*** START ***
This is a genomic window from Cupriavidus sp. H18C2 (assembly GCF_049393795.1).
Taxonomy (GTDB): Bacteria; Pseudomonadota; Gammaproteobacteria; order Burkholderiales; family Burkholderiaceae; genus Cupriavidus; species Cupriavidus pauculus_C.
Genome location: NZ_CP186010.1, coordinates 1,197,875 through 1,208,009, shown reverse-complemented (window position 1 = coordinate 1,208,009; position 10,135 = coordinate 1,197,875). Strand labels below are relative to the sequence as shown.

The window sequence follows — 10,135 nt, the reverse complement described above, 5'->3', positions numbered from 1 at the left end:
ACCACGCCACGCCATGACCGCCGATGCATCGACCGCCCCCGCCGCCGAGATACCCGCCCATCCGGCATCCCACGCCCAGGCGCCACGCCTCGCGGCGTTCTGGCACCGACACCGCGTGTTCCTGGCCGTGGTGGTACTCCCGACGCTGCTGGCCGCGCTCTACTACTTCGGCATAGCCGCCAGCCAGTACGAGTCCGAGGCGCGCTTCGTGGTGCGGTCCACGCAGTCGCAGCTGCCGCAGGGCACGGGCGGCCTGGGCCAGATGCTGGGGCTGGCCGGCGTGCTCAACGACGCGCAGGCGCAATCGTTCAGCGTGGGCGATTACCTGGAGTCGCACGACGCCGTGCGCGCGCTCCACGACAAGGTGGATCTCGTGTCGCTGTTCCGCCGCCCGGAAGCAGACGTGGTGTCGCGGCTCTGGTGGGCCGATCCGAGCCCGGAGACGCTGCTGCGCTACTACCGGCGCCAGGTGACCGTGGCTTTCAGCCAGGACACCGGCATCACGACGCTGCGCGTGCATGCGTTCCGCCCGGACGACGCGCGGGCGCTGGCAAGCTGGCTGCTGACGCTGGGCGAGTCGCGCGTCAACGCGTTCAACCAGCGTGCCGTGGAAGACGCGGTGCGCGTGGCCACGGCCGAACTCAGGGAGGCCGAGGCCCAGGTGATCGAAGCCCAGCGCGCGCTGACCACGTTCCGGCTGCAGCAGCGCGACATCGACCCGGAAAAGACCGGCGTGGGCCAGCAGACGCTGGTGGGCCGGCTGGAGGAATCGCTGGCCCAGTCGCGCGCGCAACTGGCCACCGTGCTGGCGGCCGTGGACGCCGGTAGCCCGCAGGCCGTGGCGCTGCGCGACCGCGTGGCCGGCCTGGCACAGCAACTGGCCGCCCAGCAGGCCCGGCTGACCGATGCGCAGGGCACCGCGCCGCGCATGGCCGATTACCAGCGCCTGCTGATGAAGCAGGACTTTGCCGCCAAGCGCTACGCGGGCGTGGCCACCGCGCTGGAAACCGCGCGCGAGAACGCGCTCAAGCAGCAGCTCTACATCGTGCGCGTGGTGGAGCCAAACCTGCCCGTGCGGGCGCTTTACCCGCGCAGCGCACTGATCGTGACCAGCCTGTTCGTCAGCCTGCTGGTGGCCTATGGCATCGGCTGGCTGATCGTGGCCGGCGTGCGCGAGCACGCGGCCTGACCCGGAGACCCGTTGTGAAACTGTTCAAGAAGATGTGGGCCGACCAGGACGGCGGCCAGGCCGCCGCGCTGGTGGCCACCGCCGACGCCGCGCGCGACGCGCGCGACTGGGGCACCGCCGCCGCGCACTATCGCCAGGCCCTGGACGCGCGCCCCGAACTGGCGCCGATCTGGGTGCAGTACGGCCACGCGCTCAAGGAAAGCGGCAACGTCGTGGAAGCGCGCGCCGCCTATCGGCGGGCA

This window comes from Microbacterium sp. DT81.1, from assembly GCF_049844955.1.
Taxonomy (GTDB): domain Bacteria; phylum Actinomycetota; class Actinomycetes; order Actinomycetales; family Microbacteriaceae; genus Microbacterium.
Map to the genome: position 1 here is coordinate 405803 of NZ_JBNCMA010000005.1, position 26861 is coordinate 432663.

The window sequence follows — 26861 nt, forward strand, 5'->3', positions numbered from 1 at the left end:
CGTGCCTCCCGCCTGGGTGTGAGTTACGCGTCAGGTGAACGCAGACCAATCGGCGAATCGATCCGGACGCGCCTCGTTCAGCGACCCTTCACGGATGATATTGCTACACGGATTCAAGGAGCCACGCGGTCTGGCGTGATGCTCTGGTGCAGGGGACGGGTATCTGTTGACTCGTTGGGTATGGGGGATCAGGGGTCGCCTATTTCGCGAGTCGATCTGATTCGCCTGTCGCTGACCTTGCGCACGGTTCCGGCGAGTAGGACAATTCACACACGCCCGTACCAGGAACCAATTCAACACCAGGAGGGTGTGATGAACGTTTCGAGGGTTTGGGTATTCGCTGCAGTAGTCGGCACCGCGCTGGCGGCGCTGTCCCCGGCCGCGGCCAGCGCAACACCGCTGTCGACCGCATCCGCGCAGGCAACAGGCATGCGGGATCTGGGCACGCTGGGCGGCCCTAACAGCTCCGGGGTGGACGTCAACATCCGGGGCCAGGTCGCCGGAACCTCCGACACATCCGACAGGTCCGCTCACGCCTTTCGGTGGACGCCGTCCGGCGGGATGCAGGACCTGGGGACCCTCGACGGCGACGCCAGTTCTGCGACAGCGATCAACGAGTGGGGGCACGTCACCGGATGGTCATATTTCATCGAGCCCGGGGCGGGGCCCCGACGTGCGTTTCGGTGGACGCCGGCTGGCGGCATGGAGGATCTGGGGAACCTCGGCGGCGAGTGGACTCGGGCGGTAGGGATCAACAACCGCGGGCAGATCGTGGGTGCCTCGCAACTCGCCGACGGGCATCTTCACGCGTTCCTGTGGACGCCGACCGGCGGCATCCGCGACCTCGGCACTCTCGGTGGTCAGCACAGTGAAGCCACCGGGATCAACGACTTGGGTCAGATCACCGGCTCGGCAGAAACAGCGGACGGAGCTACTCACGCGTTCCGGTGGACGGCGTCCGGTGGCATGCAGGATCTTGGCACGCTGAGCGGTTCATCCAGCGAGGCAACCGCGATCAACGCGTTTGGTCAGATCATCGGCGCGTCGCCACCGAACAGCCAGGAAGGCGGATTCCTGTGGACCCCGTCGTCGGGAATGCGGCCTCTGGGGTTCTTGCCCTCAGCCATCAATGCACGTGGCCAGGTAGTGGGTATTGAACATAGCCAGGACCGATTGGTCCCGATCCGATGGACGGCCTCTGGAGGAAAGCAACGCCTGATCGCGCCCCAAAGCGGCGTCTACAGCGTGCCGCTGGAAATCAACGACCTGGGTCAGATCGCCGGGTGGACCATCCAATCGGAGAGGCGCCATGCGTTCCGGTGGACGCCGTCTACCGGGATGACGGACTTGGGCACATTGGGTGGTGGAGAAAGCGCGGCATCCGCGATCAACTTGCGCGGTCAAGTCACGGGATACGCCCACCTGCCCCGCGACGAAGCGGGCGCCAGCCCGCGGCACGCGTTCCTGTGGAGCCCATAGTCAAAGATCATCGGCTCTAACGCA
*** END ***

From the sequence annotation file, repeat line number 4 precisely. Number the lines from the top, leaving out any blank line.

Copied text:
The window sequence follows — 10,135 nt, the reverse complement described above, 5'->3', positions numbered from 1 at the left end: